Dogara: N’Assembly Won’t Write Buhari over Withdrawal of Assent on Bills

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  • House finally passes NFIU Bill

James Emejo in Abuja

The Speaker of the House of Representatives, Hon. Yakubu Dogara, thursday hinted on the reluctance of the National Assembly to write President Muhammadu Buhari to reconsider his decision to withdraw presidential assent to the bills recently passed by the National Assembly.

His position however, put paid to expectations that the parliament could still persuade the president to change his mind and sign some of the bills he earlier rejected, particularly the Peace Corps of Nigeria Establishment Bill, whose rejection raised eyebrows.

The Speaker had while reacting to a point of order raised by Hon. Nkem Abonta (PDP, Abia) on the seeming lack of communication on the bills sent to the president for his assent, exonerated President Buhari of any blame.

He said to the best of his knowledge, the president had adhered to the provisions of Section 54 of the Constitution by often communicating to the parliament on bills he chose not to give assent as well as his reasons for his decisions.

Also, Dogara said the National Assembly would not ask the president to reconsider his decision on legislation he had refused to sign into law.

Rather, he said the parliament has an option provided for by the constitution to override the president’s veto on the bills.

He added that the parliament cannot force the president to reconsider his withdrawal of assent to the bills passed by the former, stressing that the constitution does not provide for such writing.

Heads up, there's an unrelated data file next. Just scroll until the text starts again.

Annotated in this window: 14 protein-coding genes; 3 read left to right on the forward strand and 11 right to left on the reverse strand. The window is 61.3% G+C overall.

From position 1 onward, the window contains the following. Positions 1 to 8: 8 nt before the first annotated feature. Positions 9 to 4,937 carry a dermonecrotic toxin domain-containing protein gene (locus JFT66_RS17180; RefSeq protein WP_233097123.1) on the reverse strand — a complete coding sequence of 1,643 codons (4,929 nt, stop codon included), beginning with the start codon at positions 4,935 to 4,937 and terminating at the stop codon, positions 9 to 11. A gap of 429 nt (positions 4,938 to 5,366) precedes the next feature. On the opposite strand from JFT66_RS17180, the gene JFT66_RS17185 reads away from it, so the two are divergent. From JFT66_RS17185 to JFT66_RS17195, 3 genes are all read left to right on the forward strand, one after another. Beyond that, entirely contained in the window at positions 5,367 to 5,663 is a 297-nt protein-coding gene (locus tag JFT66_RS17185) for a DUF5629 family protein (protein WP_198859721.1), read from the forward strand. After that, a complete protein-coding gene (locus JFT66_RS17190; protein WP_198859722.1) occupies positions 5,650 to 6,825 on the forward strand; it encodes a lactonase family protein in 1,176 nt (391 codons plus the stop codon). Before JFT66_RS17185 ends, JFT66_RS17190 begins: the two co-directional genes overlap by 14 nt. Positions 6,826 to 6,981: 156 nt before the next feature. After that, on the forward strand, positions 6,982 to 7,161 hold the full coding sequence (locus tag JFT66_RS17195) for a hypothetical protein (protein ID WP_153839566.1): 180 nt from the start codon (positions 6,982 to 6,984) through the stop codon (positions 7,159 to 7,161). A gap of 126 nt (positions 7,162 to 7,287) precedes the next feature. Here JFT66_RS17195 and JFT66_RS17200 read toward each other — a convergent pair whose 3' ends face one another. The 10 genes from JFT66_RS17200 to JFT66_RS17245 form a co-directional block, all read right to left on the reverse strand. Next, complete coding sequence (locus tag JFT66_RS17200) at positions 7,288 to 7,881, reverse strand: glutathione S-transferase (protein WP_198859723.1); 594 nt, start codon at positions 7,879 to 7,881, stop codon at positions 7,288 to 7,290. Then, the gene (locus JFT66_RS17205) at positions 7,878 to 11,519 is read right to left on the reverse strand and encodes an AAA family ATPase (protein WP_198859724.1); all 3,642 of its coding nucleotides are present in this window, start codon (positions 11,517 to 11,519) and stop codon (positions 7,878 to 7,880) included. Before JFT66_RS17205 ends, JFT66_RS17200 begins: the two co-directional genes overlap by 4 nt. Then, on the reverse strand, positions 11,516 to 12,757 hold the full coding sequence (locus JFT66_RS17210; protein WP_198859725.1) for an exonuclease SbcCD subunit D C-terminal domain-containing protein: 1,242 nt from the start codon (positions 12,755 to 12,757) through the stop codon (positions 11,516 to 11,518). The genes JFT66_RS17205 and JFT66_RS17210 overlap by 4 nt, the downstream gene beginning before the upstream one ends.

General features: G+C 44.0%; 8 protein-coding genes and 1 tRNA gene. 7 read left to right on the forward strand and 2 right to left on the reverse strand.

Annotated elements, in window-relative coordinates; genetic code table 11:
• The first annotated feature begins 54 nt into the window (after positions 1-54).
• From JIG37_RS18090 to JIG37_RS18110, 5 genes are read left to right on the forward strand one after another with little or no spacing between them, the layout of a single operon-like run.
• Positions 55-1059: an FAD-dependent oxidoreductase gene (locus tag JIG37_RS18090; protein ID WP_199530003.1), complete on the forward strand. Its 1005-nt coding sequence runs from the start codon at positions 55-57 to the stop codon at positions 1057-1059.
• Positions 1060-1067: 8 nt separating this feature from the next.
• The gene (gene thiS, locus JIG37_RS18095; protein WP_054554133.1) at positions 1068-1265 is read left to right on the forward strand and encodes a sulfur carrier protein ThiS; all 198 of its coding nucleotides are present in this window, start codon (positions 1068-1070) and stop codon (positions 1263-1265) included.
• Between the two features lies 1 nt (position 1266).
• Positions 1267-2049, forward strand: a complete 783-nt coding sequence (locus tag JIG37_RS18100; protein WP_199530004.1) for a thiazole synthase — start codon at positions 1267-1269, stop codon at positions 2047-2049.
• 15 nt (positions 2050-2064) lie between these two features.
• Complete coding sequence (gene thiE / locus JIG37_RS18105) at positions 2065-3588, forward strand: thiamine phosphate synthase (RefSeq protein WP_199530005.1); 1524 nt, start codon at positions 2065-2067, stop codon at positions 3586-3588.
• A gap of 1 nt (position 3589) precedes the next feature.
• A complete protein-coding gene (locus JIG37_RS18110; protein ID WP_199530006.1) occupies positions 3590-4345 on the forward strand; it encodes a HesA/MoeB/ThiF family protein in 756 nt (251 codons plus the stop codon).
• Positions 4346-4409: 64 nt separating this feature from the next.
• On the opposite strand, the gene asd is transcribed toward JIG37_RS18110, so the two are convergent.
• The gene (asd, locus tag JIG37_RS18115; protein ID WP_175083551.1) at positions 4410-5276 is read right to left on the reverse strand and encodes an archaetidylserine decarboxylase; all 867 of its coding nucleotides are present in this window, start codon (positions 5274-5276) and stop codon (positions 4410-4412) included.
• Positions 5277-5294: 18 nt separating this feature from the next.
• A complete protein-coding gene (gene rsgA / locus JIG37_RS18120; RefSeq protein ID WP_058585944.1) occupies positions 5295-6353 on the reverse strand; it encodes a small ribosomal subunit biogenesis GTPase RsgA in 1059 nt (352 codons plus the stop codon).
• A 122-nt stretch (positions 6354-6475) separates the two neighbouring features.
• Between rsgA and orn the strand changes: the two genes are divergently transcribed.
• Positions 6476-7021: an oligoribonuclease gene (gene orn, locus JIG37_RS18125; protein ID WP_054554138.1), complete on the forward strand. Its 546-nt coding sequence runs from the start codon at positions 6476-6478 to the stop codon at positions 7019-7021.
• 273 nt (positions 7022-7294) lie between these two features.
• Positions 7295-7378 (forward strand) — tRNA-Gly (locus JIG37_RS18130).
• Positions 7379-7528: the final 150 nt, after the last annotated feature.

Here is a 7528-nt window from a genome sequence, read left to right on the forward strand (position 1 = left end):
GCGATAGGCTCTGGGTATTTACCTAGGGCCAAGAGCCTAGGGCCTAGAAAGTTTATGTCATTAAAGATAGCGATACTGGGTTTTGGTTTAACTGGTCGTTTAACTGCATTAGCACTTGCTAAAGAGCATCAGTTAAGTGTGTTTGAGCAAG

However, the lower chamber thursday reconsidered the Nigerian Financial Intelligence Unit (NFIU) Establishment Bill and passed it after addressing the inherent errors which the Speaker had highlighted on Wednesday.

The passage of the harmonised bill, which was earlier passed by the Senate, pave the way for its transmission to Buhari for his assent.

Shortly before the House dissolved into the Committee of the Whole for reconsideration, Dogara said contrary to speculations in some quarters, there was no plan to frustrate the passage of the legislation in the green chamber by the initial delays.

He said the seeming tardiness on the part of the House was to address errors detected in the version of report submitted to the lower chamber.

He noted that insinuations that the House had deliberately delayed the passage “does not hold water,” adding that the harmonised bill would soon be forwarded to the president for his assent.